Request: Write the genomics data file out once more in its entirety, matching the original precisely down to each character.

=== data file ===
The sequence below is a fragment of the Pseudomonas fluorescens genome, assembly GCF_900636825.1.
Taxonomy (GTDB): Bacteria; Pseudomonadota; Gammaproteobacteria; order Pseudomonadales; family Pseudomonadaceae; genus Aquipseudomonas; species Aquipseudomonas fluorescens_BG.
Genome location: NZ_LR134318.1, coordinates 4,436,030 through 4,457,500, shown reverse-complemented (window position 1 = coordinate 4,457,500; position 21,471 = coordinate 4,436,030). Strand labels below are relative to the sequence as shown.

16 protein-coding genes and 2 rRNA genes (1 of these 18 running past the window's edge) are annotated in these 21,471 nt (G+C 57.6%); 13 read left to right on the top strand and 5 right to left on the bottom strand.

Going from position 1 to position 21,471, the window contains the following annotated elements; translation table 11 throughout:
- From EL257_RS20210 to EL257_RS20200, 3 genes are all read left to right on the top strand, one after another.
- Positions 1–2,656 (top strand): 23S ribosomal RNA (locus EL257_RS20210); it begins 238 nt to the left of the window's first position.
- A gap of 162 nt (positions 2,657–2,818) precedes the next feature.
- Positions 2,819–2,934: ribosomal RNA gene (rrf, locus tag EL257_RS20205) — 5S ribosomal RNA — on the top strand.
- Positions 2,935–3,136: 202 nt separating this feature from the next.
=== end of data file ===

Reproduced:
The sequence below is a fragment of the Pseudomonas fluorescens genome, assembly GCF_900636825.1.
Taxonomy (GTDB): Bacteria; Pseudomonadota; Gammaproteobacteria; order Pseudomonadales; family Pseudomonadaceae; genus Aquipseudomonas; species Aquipseudomonas fluorescens_BG.
Genome location: NZ_LR134318.1, coordinates 4,436,030 through 4,457,500, shown reverse-complemented (window position 1 = coordinate 4,457,500; position 21,471 = coordinate 4,436,030). Strand labels below are relative to the sequence as shown.

16 protein-coding genes and 2 rRNA genes (1 of these 18 running past the window's edge) are annotated in these 21,471 nt (G+C 57.6%); 13 read left to right on the top strand and 5 right to left on the bottom strand.

Going from position 1 to position 21,471, the window contains the following annotated elements; translation table 11 throughout:
- From EL257_RS20210 to EL257_RS20200, 3 genes are all read left to right on the top strand, one after another.
- Positions 1–2,656 (top strand): 23S ribosomal RNA (locus EL257_RS20210); it begins 238 nt to the left of the window's first position.
- A gap of 162 nt (positions 2,657–2,818) precedes the next feature.
- Positions 2,819–2,934: ribosomal RNA gene (rrf, locus tag EL257_RS20205) — 5S ribosomal RNA — on the top strand.
- Positions 2,935–3,136: 202 nt separating this feature from the next.